Apart from the reporting requirements in Berkeley, California, there is little public health or environmental regulation in the United States directed specifically at nanotechnology. But in California, that may soon change. In draft regulations released this month as part of its Green Chemistry Initiative, the Department of Toxic Substances Control specifically branded nanomaterials as chemicals subject to regulation. The regulations will establish an extensive process for identification and prioritization of chemicals of concern, and for “priority products” containing such chemicals. That designation triggers a manufacturer’s obligation to perform an alternatives analysis of relevant consumer products, which essentially compares the chemical use to other alternatives. The process will typically end with a determination of the appropriate regulatory response, which could include mandatory substitution, labeling, use restrictions or other actions.
Nanomaterials are mentioned in the draft regulations in several spots. First, as already mentioned, they are expressly included in the definition of “chemical.” Second, in listing criteria for prioritization of chemicals of concern, the regulations include “[o]ther physical, chemical, or quantum properties specific to nanomaterials.” Third, nanomaterials are specifically excluded from a de minimis exemption to regulation available for other chemicals.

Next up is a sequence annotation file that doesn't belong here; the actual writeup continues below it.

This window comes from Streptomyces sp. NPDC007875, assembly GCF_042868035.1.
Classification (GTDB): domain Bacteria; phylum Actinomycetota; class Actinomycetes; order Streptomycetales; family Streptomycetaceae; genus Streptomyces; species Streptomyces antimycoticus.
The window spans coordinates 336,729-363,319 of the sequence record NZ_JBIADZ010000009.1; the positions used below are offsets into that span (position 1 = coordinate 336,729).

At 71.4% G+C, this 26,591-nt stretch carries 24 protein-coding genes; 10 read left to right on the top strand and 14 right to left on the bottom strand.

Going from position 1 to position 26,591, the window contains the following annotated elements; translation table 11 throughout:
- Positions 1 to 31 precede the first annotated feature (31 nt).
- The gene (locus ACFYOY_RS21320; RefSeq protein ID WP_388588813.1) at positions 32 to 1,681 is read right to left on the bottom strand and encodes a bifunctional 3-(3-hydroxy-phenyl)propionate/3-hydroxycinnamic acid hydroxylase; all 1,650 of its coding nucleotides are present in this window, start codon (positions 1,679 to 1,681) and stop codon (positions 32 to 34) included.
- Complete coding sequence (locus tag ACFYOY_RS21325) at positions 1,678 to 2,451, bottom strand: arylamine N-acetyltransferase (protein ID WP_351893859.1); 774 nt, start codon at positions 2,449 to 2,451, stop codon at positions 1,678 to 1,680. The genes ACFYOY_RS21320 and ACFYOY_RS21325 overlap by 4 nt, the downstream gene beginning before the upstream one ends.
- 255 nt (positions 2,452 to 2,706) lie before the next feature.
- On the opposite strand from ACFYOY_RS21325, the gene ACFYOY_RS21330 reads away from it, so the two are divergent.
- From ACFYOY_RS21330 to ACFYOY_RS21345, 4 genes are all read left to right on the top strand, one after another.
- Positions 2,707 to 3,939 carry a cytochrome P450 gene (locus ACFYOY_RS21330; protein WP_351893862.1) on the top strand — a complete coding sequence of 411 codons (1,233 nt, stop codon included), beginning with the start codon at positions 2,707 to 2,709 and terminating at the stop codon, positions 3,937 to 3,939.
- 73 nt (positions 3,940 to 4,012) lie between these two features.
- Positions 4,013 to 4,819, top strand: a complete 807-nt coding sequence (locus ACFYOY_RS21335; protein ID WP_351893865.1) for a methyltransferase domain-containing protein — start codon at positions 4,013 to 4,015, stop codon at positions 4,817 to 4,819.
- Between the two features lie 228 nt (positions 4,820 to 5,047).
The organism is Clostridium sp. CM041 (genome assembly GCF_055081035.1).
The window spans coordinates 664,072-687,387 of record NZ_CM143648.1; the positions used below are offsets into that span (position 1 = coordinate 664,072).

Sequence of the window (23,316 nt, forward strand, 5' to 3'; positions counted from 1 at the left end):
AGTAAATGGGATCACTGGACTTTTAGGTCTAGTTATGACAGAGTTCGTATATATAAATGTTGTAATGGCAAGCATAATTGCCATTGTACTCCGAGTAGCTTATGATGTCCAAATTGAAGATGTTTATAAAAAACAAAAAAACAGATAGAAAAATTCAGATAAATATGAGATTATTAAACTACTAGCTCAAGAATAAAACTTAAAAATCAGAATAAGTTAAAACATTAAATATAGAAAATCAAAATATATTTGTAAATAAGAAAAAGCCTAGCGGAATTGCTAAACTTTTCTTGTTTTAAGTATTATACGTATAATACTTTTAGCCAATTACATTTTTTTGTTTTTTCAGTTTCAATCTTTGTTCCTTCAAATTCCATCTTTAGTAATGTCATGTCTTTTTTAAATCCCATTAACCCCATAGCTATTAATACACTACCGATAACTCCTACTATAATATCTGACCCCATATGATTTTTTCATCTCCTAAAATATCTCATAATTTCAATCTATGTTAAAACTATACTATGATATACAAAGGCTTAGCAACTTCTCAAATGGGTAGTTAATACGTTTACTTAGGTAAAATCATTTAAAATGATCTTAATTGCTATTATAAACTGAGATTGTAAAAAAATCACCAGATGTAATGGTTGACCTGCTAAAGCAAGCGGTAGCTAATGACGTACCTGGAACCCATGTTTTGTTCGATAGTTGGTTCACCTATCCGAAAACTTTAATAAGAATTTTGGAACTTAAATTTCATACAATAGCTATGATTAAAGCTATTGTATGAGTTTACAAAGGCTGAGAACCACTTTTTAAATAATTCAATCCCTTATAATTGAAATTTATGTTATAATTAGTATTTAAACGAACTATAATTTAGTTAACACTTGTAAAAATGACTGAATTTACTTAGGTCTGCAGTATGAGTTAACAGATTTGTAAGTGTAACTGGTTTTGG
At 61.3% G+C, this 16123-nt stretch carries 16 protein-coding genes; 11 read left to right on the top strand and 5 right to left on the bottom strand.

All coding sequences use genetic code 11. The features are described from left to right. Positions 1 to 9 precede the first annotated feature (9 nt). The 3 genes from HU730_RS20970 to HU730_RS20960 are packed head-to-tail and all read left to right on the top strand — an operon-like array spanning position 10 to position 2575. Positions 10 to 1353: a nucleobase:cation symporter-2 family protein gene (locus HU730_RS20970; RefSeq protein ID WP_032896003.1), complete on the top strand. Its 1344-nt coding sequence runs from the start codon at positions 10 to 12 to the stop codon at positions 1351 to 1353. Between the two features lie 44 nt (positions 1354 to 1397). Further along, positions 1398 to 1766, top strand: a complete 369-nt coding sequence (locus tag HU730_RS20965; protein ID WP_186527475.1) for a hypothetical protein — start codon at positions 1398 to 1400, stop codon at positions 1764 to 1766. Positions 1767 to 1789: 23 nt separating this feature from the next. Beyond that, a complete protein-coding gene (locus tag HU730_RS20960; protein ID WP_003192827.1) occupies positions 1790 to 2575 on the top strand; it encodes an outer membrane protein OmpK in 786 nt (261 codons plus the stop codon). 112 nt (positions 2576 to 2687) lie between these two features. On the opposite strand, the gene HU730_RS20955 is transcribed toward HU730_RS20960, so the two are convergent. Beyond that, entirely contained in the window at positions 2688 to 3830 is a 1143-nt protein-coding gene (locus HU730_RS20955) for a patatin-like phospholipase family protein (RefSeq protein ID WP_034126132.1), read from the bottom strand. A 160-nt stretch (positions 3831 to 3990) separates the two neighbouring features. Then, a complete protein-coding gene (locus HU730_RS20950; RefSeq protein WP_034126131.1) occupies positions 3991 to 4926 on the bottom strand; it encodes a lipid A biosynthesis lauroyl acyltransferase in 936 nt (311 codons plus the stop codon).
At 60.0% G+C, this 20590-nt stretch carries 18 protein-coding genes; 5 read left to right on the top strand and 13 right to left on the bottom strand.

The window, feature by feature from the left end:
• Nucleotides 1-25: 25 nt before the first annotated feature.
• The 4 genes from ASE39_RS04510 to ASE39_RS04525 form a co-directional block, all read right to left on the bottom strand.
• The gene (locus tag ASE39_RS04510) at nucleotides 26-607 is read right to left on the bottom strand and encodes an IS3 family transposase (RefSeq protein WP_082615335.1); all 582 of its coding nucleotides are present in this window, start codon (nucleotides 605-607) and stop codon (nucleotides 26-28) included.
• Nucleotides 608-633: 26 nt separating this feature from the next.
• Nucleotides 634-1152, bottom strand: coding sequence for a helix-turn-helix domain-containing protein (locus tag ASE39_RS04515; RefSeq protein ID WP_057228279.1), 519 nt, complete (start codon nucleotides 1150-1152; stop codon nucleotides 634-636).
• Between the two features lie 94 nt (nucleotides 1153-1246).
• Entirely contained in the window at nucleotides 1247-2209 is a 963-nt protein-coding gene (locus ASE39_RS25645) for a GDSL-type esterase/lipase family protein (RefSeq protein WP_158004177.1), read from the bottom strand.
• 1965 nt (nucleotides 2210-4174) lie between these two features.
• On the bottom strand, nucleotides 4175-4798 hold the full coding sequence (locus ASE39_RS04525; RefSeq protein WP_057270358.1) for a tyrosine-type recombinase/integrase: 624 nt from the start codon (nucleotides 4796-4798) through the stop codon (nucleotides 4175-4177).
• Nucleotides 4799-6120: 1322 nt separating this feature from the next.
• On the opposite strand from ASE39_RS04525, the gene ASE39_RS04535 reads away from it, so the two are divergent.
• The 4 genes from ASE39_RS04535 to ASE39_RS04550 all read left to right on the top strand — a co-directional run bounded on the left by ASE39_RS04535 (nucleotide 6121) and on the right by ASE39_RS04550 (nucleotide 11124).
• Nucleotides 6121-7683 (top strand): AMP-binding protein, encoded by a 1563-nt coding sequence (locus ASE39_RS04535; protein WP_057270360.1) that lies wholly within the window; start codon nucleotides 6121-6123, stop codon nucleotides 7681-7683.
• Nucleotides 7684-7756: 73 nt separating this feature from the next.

Of course, much has to happen before these provisions will have direct legal impact on nanomaterials in California. Obviously, the regulations must be finalized and anything could happen between now and the statutory deadline for completion of January 2011. Also, even if the provisions survive intact, the actual process of identifying chemicals of concern, and ultimately priority products, could take years. Nonetheless, it is possible that even the specter of regulation might have some impact on manufacturers considering the use of nanomaterials in consumer products.